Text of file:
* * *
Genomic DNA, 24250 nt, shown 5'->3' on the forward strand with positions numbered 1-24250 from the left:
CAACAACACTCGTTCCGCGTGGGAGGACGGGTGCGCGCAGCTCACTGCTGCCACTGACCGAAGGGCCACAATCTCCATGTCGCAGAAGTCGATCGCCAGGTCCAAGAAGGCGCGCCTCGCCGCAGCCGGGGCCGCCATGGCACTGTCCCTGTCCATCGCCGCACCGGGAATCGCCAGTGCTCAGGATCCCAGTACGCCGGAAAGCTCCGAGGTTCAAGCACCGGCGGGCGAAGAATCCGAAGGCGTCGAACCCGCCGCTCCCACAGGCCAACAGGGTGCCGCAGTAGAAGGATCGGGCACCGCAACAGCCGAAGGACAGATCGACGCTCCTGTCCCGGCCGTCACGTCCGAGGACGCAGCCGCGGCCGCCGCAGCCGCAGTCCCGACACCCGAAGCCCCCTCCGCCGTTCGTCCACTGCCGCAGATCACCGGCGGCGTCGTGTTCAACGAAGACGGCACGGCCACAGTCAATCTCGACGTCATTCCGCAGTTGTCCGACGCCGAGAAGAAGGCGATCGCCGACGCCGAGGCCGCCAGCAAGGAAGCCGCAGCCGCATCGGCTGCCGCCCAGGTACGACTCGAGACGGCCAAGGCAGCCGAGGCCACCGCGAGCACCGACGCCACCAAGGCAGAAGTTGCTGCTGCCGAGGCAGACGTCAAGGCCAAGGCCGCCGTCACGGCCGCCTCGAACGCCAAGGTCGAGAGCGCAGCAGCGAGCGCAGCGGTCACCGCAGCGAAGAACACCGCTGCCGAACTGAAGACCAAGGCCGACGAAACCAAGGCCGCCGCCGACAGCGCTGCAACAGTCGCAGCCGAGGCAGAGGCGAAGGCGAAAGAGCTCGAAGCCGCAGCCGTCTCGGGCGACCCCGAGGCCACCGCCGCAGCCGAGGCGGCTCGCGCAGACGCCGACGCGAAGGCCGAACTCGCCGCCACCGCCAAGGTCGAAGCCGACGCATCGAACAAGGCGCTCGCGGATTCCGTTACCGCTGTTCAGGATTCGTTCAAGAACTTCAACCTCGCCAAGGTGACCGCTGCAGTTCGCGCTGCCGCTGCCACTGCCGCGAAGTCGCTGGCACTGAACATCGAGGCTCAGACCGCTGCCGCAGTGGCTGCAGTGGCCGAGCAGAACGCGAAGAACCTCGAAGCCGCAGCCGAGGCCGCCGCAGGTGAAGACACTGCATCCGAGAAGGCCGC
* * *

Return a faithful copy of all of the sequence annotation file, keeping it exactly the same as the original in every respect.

Genomic DNA, 24250 nt, shown 5'->3' on the forward strand with positions numbered 1-24250 from the left:
CAACAACACTCGTTCCGCGTGGGAGGACGGGTGCGCGCAGCTCACTGCTGCCACTGACCGAAGGGCCACAATCTCCATGTCGCAGAAGTCGATCGCCAGGTCCAAGAAGGCGCGCCTCGCCGCAGCCGGGGCCGCCATGGCACTGTCCCTGTCCATCGCCGCACCGGGAATCGCCAGTGCTCAGGATCCCAGTACGCCGGAAAGCTCCGAGGTTCAAGCACCGGCGGGCGAAGAATCCGAAGGCGTCGAACCCGCCGCTCCCACAGGCCAACAGGGTGCCGCAGTAGAAGGATCGGGCACCGCAACAGCCGAAGGACAGATCGACGCTCCTGTCCCGGCCGTCACGTCCGAGGACGCAGCCGCGGCCGCCGCAGCCGCAGTCCCGACACCCGAAGCCCCCTCCGCCGTTCGTCCACTGCCGCAGATCACCGGCGGCGTCGTGTTCAACGAAGACGGCACGGCCACAGTCAATCTCGACGTCATTCCGCAGTTGTCCGACGCCGAGAAGAAGGCGATCGCCGACGCCGAGGCCGCCAGCAAGGAAGCCGCAGCCGCATCGGCTGCCGCCCAGGTACGACTCGAGACGGCCAAGGCAGCCGAGGCCACCGCGAGCACCGACGCCACCAAGGCAGAAGTTGCTGCTGCCGAGGCAGACGTCAAGGCCAAGGCCGCCGTCACGGCCGCCTCGAACGCCAAGGTCGAGAGCGCAGCAGCGAGCGCAGCGGTCACCGCAGCGAAGAACACCGCTGCCGAACTGAAGACCAAGGCCGACGAAACCAAGGCCGCCGCCGACAGCGCTGCAACAGTCGCAGCCGAGGCAGAGGCGAAGGCGAAAGAGCTCGAAGCCGCAGCCGTCTCGGGCGACCCCGAGGCCACCGCCGCAGCCGAGGCGGCTCGCGCAGACGCCGACGCGAAGGCCGAACTCGCCGCCACCGCCAAGGTCGAAGCCGACGCATCGAACAAGGCGCTCGCGGATTCCGTTACCGCTGTTCAGGATTCGTTCAAGAACTTCAACCTCGCCAAGGTGACCGCTGCAGTTCGCGCTGCCGCTGCCACTGCCGCGAAGTCGCTGGCACTGAACATCGAGGCTCAGACCGCTGCCGCAGTGGCTGCAGTGGCCGAGCAGAACGCGAAGAACCTCGAAGCCGCAGCCGAGGCCGCCGCAGGTGAAGACACTGCATCCGAGAAGGCCGC